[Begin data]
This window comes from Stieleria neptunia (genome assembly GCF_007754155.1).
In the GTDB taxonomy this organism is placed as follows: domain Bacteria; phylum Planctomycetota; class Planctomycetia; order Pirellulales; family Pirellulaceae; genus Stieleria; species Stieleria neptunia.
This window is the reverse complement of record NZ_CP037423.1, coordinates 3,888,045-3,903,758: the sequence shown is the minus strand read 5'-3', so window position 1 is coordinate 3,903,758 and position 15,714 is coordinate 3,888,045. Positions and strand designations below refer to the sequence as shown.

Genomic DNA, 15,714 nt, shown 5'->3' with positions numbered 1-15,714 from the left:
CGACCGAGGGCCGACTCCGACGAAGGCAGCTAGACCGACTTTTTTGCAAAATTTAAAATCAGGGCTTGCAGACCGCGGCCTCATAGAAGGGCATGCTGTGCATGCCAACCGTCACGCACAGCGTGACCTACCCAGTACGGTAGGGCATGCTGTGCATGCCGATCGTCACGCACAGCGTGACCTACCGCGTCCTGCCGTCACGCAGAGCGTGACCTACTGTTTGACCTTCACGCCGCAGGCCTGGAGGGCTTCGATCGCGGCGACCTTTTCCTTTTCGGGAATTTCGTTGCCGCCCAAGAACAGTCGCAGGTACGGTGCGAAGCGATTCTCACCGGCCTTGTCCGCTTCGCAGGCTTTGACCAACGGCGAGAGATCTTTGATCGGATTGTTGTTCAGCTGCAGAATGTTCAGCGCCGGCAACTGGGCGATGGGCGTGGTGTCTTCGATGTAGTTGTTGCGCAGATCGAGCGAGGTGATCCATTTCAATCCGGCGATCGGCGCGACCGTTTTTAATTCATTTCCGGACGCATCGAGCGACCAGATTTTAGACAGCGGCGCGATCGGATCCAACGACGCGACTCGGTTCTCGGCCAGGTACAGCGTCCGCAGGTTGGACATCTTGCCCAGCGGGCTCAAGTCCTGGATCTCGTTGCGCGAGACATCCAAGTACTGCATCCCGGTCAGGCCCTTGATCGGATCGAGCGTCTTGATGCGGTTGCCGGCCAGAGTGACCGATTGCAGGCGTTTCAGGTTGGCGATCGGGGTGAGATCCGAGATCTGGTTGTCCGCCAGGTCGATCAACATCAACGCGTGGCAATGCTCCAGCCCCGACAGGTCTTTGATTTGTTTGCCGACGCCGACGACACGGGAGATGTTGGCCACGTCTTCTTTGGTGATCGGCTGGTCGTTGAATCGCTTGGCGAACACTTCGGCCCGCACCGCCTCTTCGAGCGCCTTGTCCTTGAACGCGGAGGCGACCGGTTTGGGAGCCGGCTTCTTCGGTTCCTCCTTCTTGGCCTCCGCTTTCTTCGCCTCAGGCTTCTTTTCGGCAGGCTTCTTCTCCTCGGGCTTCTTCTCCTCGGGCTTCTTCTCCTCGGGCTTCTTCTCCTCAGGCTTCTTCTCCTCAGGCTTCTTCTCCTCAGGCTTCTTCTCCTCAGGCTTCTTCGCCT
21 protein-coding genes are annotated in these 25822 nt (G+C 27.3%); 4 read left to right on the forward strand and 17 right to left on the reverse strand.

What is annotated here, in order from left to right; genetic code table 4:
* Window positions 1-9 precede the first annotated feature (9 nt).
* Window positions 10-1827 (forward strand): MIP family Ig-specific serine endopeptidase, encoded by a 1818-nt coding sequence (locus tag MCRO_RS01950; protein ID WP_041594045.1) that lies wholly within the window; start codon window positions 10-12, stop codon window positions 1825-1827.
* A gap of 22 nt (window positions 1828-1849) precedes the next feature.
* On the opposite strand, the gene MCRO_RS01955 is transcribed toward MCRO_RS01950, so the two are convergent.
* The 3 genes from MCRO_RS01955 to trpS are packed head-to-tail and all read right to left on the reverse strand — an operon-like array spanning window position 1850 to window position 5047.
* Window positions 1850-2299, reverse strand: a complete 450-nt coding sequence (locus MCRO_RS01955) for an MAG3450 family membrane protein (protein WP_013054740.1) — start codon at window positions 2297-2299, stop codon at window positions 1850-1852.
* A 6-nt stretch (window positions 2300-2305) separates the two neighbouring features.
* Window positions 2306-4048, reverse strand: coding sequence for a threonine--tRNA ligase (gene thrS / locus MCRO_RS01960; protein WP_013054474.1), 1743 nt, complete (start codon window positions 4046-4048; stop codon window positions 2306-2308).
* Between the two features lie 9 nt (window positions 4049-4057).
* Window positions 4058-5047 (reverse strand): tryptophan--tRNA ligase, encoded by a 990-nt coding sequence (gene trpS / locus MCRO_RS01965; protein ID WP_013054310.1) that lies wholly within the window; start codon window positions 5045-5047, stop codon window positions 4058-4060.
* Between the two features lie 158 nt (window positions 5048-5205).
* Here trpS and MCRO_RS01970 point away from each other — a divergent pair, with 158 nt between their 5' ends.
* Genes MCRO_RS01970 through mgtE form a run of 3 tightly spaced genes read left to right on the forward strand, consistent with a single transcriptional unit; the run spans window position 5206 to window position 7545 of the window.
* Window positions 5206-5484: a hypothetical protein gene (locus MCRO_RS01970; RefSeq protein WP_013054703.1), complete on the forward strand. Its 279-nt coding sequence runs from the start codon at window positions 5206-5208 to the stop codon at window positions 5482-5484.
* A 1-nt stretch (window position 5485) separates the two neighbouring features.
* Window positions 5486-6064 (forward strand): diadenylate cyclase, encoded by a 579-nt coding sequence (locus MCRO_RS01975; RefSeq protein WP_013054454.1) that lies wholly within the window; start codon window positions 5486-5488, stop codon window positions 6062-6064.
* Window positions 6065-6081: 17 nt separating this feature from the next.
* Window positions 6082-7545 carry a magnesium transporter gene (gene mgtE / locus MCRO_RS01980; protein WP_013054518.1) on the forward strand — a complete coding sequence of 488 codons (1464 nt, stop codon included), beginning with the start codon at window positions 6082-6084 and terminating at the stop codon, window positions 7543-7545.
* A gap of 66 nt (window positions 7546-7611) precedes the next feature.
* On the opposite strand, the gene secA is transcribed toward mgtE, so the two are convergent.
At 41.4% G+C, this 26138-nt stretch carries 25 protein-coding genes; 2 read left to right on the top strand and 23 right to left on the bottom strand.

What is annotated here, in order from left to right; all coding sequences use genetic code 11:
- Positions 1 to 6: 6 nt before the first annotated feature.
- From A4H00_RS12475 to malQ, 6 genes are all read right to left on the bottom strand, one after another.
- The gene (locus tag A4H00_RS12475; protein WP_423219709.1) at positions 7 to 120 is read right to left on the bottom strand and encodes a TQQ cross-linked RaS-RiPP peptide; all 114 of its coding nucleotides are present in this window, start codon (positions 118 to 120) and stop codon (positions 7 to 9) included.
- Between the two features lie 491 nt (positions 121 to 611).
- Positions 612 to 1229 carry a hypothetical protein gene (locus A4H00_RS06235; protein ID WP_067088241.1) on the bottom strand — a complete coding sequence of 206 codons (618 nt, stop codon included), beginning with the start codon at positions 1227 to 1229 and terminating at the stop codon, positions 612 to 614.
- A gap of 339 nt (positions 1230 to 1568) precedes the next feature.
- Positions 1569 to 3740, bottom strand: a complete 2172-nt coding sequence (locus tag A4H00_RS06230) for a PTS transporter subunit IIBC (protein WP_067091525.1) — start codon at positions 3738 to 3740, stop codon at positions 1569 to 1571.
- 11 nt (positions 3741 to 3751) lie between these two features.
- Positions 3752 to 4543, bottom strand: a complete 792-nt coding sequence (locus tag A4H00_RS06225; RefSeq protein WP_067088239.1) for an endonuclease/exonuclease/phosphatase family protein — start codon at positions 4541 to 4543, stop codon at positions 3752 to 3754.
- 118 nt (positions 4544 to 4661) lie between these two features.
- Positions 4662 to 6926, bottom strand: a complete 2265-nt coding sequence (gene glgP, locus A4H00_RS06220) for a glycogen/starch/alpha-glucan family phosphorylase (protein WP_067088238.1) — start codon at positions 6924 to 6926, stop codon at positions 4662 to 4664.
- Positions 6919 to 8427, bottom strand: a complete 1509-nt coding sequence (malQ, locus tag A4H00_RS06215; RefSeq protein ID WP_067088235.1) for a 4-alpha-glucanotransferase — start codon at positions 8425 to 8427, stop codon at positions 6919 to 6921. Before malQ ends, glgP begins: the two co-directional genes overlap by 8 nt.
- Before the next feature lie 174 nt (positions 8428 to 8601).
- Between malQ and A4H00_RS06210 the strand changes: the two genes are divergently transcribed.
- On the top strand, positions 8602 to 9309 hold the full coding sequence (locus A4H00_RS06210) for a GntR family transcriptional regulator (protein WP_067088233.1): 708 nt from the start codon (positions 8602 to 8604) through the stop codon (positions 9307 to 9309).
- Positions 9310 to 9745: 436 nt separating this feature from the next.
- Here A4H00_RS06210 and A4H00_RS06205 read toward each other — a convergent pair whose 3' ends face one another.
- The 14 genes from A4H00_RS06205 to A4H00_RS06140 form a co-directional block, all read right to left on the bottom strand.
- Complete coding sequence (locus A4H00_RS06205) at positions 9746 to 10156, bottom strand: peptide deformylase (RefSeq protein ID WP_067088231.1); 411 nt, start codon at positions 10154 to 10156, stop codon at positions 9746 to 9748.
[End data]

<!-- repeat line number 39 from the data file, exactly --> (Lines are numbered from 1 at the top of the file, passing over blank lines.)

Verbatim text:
- 118 nt (positions 4544 to 4661) lie between these two features.